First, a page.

In the quest to extend homeownership to everyday Americans, local lenders—a segment that includes credit unions, community banks and independent mortgage banks serving communities across the country—play a vital role. The only banking presence in one in five U.S. counties, local lenders help millions of people access resources and services necessary to buy a house. Especially in rural communities, where almost 74 million people reside, these institutions provide a lifeline to banking, credit and mortgage products. Their presence across America makes them the obvious choice for many of the country’s underserved communities seeking homeownership.
In today’s challenging market, where rates are rising and home prices remain high, these lenders serve as essential lifelines to crucial loan products. Because they form strong relationships in their communities, often providing banking services and financial counsel for local residents, they know their clients’ needs far more intimately than large lenders. This insight makes them more likely to provide education, resources and advice to their customers that give a full picture of available loan options, financial requirements and other essential considerations related to taking out a mortgage. Similarly, since local lenders aren’t catering to mass segments of the population, they’re more likely to offer niche loan products with flexible terms, costs and criteria that take into account the financial realities of their borrowers.
Growing obstacles in 2022’s market
Still, local lenders face rising challenges that threaten their ability to serve the American home buyers who need them most. As loan costs rise and profitability shrinks, smaller lenders across the country are scrambling to protect their bottom lines. According to the Mortgage Bankers Association (MBA), Q2 2022 saw total loan production expenses—including commissions, compensation, occupancy, equipment and other production expenses and corporate allocations—soar to a study-high of $10,937 per loan, up from $10,637 per loan in Q1 2022. To put that number in perspective, loan production expenses have averaged $6,829 per loan over a nearly 14-year period. Coupled with declining loan volume, compressing margins are driving lenders to rapidly seek new loan products and channels to unearth business and bolster profitability.
In this environment, local lenders, often lacking access to the resources, expertise and operational capacity to launch new offerings quickly, are at a disadvantage despite their pre-established relationships with communities that could benefit from these loan products. Their inability to quickly and nimbly add products and channels to their mix inhibits them from helping borrowers into homes and reduces their potential to profit from market opportunities. In turn, they’re unable to make up for lost loan volume and risk company lay-offs or worse.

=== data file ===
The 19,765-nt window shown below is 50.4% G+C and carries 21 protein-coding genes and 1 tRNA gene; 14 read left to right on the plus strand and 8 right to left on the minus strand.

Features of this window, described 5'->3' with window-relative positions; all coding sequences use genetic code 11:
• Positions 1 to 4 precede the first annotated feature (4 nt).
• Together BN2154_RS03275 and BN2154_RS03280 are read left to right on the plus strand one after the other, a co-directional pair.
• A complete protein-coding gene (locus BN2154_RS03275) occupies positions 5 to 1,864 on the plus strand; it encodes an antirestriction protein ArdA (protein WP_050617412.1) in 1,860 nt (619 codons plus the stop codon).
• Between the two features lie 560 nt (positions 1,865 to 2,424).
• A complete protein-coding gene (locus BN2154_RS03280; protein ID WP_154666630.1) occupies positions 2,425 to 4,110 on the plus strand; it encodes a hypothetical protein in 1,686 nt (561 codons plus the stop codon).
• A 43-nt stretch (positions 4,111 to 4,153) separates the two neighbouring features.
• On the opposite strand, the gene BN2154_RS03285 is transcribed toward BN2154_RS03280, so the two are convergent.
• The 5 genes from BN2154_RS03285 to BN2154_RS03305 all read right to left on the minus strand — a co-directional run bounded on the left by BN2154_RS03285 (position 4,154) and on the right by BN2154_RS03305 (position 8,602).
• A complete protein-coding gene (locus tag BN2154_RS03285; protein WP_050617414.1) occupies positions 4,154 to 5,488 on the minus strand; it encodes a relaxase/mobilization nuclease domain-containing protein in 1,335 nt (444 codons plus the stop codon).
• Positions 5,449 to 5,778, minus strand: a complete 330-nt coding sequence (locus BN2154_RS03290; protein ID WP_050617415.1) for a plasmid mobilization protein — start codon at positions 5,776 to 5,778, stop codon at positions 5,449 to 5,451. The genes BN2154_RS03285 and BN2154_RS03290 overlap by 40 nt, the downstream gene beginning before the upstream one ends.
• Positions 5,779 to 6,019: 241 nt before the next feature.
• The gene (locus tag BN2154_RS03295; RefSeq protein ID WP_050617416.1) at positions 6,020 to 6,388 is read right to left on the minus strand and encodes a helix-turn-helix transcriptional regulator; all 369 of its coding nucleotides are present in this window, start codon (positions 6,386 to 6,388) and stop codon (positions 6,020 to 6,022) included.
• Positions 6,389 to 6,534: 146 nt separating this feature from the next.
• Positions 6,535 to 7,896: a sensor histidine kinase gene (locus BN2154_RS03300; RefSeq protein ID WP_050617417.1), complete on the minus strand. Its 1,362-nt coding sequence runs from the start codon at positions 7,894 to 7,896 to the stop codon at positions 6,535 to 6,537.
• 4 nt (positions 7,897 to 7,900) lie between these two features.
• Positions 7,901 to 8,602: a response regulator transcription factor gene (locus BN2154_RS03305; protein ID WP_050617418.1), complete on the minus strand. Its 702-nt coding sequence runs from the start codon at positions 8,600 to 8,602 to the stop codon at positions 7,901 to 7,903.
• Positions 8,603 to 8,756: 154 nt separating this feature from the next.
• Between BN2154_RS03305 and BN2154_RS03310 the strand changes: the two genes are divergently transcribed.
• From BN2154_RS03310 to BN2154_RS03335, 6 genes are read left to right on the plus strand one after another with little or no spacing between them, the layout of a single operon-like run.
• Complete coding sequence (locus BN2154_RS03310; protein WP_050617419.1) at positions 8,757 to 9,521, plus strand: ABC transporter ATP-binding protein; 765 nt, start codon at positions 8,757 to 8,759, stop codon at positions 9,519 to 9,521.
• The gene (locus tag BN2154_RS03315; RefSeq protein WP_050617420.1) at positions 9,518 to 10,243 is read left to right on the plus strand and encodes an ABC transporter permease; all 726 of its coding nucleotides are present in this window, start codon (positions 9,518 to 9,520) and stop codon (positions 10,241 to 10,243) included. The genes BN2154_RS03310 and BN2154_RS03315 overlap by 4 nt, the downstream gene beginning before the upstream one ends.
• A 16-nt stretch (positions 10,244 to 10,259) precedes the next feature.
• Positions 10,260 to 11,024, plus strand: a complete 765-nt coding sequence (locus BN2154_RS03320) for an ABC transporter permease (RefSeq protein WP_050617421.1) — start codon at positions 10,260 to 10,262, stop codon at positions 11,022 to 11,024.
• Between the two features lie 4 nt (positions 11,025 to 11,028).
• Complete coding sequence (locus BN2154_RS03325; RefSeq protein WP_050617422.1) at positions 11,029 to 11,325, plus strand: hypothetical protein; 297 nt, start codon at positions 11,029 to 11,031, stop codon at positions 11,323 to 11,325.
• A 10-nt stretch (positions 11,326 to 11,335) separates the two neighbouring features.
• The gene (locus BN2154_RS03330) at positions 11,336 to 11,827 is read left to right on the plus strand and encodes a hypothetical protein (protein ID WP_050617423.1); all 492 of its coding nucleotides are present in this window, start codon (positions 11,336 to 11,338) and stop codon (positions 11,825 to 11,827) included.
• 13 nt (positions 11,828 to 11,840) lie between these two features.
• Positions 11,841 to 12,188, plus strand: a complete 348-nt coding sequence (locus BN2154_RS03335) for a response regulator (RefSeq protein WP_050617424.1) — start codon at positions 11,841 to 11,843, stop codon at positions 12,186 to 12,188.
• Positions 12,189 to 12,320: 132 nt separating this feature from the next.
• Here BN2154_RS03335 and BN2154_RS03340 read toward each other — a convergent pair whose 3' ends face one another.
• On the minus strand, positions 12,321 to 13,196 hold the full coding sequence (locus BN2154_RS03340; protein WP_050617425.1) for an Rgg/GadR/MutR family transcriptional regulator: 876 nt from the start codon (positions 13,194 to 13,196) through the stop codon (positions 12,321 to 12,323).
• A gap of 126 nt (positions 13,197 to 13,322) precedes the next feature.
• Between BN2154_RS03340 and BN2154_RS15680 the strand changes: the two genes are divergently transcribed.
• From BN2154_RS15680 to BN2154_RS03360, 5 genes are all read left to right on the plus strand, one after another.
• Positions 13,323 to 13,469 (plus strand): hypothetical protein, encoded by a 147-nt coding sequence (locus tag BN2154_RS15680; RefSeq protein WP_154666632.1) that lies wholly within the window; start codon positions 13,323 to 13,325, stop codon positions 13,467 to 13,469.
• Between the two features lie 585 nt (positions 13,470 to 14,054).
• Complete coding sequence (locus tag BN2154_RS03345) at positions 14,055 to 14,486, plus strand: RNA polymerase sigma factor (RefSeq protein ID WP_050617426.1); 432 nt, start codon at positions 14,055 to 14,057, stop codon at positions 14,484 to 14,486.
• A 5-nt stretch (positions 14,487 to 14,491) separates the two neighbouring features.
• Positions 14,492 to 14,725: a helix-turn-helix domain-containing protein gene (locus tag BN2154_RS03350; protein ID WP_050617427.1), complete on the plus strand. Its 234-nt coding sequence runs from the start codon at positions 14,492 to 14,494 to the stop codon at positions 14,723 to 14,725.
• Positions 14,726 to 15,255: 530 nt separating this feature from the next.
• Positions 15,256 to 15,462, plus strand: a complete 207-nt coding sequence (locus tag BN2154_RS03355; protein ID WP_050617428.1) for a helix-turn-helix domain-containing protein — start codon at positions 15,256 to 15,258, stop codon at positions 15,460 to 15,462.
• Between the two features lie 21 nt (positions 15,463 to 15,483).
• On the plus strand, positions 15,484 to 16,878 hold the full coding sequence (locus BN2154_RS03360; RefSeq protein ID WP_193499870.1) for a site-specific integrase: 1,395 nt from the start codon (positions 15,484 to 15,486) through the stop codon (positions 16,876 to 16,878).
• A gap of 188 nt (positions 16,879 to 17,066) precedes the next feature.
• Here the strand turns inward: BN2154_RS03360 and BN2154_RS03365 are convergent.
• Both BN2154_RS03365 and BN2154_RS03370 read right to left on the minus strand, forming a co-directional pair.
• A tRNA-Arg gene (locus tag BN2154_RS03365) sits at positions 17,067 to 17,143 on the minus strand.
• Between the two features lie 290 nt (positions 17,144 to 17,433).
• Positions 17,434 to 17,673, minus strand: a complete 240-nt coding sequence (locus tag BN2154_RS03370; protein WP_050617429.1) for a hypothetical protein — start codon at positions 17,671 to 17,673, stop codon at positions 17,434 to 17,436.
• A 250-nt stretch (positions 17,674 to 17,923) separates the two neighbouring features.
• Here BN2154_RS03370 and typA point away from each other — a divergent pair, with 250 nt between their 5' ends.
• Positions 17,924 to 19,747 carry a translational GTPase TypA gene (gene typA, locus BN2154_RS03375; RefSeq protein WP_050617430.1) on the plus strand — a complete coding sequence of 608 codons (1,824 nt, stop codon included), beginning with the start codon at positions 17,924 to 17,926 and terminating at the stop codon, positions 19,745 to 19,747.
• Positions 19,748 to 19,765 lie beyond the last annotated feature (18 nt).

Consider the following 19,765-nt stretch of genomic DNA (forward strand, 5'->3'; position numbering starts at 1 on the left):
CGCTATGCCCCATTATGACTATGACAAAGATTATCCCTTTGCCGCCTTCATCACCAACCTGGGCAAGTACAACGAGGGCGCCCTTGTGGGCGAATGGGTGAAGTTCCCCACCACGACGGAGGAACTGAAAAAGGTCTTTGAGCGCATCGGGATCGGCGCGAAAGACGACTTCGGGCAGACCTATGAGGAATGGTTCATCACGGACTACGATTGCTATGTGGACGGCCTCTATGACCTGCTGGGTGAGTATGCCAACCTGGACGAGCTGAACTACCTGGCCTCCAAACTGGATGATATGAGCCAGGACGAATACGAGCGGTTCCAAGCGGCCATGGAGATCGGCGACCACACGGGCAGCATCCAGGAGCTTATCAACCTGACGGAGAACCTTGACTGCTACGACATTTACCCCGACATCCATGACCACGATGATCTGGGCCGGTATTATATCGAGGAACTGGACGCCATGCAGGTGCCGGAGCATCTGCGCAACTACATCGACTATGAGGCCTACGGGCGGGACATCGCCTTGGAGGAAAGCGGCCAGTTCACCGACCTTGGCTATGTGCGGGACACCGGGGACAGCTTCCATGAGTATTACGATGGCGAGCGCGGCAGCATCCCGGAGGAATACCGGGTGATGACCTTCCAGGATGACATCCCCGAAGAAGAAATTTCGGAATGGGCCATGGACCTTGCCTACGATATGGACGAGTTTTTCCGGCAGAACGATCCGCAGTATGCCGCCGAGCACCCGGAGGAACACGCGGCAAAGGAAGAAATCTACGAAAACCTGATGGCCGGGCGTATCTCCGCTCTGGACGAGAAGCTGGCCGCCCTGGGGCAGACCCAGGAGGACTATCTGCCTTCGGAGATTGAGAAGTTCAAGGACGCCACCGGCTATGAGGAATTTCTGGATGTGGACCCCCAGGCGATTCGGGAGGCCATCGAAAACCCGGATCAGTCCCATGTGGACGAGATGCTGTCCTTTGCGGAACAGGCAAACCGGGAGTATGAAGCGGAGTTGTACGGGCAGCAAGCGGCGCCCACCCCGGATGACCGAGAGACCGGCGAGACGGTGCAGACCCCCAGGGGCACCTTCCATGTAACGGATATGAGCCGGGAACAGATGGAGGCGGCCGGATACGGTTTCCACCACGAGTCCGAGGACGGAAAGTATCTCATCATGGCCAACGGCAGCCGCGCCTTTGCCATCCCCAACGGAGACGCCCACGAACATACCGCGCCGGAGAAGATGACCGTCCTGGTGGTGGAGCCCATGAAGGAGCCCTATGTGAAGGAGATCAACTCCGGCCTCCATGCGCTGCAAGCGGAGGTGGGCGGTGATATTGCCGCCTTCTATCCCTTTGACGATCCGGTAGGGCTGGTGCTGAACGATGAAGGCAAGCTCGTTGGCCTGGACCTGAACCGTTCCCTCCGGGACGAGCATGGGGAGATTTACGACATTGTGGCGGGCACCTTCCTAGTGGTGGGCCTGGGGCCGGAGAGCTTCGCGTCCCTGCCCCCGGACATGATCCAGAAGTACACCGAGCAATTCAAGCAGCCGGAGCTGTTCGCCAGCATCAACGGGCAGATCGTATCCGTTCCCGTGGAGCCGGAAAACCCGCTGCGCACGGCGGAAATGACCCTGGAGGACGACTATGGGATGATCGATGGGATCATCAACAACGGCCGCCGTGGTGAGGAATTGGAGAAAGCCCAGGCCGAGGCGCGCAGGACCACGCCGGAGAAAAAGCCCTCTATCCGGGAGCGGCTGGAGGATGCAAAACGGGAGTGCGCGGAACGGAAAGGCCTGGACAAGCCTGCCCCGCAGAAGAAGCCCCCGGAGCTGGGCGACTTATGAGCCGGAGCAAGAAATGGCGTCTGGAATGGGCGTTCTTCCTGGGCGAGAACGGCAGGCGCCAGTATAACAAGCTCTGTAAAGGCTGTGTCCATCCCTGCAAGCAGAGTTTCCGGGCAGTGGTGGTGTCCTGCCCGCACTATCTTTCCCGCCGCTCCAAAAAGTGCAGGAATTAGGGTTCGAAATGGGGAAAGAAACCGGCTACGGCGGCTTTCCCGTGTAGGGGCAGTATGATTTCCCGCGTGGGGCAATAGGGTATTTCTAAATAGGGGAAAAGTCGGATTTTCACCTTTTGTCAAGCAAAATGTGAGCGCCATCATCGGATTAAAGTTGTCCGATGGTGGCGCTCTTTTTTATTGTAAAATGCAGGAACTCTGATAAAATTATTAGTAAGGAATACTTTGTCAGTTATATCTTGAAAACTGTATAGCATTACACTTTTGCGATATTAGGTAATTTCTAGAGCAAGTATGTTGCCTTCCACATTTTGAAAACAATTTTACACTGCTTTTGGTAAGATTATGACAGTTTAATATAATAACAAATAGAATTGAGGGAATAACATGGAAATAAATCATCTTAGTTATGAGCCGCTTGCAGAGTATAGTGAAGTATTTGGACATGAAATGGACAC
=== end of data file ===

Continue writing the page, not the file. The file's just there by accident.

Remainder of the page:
A new way to launch accessible loan products
To solve this problem, local lenders are beginning to leverage innovative partnerships and technology to bring new products and channels to market. Solutions now exist to dramatically simplify the process of adding a new channel or product, such as a wholesale channel or HELOC and non-QM products. Because these solutions handle all operational logistics and resources, they open up new lending options, which many local lenders would likely not build on their own due to the associated cost, resources required, compliance burden, access to secondary market investors needed and more. Maxwell Private Label Origination, for instance, provides a scalable, compliant solution that includes end-to-end services, from digital mortgage software and fulfillment solutions to secondary market capital, that allow lenders to focus on increasing volumes, and thus revenue, by generating more loans.
These solutions give local lenders an edge not only due to what they provide, but also due to the complexities, resources and headaches they offload from lending teams. Especially in tough markets like today’s, where borrowers need increased support, lending team members’ time is best spent providing guidance and counsel on the journey to homeownership. By ridding themselves of operational concerns, lenders can lean into their core competencies and focus on building relationships, serving their borrowers and growing their lead funnels.
Changing the trajectory of American homeownership
Barriers to homeownership aren’t disappearing anytime soon. Forecasts estimate that the homeownership rate in the U.S. will decline by 3 percentage points by 2040, with the concentration of homeowners skewing older and less diverse.
For local lenders to support more homebuying, they need to broaden their loan product offerings when the market demands it—but they need to do so in a scalable, efficient way that avoids operational tasks that distract from important, business-building work. If these lenders are able to leverage strategic partnerships to bring new loan offerings to market, they’ll be ideally positioned to serve a wider range of borrower needs and create lasting change in American homeownership.